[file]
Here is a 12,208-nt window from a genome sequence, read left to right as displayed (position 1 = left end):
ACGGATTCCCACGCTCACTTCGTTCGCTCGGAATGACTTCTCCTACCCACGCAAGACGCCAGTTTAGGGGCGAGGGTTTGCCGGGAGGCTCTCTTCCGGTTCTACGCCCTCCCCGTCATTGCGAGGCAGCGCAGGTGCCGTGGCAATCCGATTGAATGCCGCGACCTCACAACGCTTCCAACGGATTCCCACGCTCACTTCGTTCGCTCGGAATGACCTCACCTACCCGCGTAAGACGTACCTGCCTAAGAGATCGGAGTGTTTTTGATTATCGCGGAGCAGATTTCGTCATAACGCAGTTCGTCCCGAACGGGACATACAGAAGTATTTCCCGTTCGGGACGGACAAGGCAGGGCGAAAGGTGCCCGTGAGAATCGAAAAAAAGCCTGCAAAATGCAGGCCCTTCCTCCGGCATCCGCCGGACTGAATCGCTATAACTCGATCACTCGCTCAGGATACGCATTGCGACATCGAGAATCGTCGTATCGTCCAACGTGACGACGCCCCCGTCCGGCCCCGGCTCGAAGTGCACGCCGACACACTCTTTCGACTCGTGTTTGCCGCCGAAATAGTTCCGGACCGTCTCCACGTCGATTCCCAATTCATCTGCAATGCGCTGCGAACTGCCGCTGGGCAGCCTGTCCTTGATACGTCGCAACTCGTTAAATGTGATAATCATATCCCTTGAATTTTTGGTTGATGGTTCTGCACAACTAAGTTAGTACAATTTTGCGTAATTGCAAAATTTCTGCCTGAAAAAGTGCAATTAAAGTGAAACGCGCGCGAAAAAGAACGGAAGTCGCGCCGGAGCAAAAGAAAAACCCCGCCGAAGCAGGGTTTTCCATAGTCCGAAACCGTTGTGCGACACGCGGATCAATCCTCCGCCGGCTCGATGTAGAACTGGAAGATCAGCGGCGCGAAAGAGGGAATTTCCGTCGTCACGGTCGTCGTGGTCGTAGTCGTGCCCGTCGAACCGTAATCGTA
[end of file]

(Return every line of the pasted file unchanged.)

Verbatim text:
Here is a 12,208-nt window from a genome sequence, read left to right as displayed (position 1 = left end):
ACGGATTCCCACGCTCACTTCGTTCGCTCGGAATGACTTCTCCTACCCACGCAAGACGCCAGTTTAGGGGCGAGGGTTTGCCGGGAGGCTCTCTTCCGGTTCTACGCCCTCCCCGTCATTGCGAGGCAGCGCAGGTGCCGTGGCAATCCGATTGAATGCCGCGACCTCACAACGCTTCCAACGGATTCCCACGCTCACTTCGTTCGCTCGGAATGACCTCACCTACCCGCGTAAGACGTACCTGCCTAAGAGATCGGAGTGTTTTTGATTATCGCGGAGCAGATTTCGTCATAACGCAGTTCGTCCCGAACGGGACATACAGAAGTATTTCCCGTTCGGGACGGACAAGGCAGGGCGAAAGGTGCCCGTGAGAATCGAAAAAAAGCCTGCAAAATGCAGGCCCTTCCTCCGGCATCCGCCGGACTGAATCGCTATAACTCGATCACTCGCTCAGGATACGCATTGCGACATCGAGAATCGTCGTATCGTCCAACGTGACGACGCCCCCGTCCGGCCCCGGCTCGAAGTGCACGCCGACACACTCTTTCGACTCGTGTTTGCCGCCGAAATAGTTCCGGACCGTCTCCACGTCGATTCCCAATTCATCTGCAATGCGCTGCGAACTGCCGCTGGGCAGCCTGTCCTTGATACGTCGCAACTCGTTAAATGTGATAATCATATCCCTTGAATTTTTGGTTGATGGTTCTGCACAACTAAGTTAGTACAATTTTGCGTAATTGCAAAATTTCTGCCTGAAAAAGTGCAATTAAAGTGAAACGCGCGCGAAAAAGAACGGAAGTCGCGCCGGAGCAAAAGAAAAACCCCGCCGAAGCAGGGTTTTCCATAGTCCGAAACCGTTGTGCGACACGCGGATCAATCCTCCGCCGGCTCGATGTAGAACTGGAAGATCAGCGGCGCGAAAGAGGGAATTTCCGTCGTCACGGTCGTCGTGGTCGTAGTCGTGCCCGTCGAACCGTAATCGTA